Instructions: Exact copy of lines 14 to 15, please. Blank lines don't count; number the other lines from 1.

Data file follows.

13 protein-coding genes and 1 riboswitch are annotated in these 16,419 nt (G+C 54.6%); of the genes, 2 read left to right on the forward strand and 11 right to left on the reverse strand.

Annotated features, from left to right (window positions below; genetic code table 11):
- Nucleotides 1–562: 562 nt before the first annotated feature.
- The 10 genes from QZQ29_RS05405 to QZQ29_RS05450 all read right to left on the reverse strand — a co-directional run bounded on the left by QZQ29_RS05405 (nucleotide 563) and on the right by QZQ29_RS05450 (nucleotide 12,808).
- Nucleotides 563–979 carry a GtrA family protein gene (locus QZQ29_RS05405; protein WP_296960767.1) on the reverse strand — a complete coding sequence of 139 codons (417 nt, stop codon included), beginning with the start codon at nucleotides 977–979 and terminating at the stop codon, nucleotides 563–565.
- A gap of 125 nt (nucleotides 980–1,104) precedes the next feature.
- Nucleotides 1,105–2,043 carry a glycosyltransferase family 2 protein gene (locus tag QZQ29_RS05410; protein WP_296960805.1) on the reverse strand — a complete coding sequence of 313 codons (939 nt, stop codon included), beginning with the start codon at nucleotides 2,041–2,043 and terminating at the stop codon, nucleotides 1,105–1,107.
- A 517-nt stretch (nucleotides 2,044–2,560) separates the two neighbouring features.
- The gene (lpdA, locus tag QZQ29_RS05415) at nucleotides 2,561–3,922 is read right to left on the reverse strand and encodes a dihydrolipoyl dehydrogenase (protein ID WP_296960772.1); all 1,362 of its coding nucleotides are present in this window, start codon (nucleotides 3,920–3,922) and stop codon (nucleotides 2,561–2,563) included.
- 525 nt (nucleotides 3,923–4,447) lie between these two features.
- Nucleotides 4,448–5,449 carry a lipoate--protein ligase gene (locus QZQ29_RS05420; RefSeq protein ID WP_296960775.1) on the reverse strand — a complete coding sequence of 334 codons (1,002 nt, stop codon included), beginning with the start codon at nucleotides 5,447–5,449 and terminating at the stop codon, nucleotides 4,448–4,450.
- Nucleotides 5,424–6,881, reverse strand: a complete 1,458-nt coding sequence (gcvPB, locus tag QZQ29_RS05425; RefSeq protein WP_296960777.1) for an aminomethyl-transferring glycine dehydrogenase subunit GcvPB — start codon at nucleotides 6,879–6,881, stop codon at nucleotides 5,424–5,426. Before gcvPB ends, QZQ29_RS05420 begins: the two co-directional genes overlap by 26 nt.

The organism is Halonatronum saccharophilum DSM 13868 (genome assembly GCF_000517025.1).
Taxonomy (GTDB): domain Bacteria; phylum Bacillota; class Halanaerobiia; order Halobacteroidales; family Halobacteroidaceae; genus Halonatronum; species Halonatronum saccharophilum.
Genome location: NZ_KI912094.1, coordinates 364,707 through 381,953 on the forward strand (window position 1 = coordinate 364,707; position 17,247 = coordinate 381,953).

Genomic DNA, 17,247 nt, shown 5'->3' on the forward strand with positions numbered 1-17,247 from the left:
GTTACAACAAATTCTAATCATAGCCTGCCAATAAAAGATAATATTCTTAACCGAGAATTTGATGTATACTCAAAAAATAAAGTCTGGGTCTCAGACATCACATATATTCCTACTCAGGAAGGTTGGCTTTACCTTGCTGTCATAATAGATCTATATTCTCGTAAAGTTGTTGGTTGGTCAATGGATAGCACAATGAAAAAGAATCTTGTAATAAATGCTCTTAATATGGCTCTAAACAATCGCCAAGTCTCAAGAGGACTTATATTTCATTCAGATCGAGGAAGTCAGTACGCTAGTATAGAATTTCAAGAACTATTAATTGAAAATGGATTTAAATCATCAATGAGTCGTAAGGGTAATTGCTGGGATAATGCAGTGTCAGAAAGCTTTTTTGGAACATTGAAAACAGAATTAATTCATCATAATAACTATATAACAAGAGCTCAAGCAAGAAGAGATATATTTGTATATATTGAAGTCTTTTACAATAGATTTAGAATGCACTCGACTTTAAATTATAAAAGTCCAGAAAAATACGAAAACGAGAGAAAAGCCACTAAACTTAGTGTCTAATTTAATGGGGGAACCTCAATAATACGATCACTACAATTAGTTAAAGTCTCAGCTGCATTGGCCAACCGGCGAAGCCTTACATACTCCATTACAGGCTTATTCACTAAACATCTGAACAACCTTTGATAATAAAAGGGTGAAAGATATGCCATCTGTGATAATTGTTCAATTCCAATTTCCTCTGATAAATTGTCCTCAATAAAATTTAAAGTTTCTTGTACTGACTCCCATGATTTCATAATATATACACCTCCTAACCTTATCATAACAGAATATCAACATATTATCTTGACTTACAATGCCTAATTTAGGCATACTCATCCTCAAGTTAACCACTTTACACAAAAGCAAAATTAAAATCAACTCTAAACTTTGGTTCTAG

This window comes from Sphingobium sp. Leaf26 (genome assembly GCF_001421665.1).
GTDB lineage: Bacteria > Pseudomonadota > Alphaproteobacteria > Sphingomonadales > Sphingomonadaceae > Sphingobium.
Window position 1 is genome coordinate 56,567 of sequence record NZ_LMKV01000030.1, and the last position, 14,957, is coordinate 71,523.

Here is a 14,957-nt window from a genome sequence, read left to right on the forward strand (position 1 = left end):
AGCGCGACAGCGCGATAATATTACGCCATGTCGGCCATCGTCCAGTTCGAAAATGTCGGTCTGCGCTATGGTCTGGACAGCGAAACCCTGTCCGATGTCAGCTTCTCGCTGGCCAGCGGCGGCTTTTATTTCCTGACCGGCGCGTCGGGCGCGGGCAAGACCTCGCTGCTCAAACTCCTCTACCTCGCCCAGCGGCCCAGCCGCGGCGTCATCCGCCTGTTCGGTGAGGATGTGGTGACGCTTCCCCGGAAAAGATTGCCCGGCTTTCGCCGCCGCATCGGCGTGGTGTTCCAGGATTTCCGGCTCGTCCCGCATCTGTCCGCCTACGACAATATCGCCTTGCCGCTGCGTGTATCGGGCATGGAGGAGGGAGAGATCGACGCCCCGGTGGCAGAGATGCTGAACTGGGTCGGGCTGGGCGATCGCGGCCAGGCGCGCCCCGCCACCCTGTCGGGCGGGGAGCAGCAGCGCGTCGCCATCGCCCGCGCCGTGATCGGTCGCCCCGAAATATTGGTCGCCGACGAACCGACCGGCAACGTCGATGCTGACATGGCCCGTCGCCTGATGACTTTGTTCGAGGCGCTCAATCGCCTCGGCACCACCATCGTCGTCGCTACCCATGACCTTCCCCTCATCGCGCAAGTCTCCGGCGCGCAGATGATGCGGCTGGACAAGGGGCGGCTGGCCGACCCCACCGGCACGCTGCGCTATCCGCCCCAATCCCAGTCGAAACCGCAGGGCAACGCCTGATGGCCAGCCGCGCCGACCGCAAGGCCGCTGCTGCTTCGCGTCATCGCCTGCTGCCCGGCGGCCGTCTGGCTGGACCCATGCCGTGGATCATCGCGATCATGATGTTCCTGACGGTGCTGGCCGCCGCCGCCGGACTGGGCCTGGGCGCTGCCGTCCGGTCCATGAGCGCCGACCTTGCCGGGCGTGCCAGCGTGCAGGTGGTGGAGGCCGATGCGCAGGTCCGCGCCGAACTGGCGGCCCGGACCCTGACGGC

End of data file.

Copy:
Taxonomy (GTDB): domain Bacteria; phylum Bacillota; class Halanaerobiia; order Halobacteroidales; family Halobacteroidaceae; genus Halonatronum; species Halonatronum saccharophilum.
Genome location: NZ_KI912094.1, coordinates 364,707 through 381,953 on the forward strand (window position 1 = coordinate 364,707; position 17,247 = coordinate 381,953).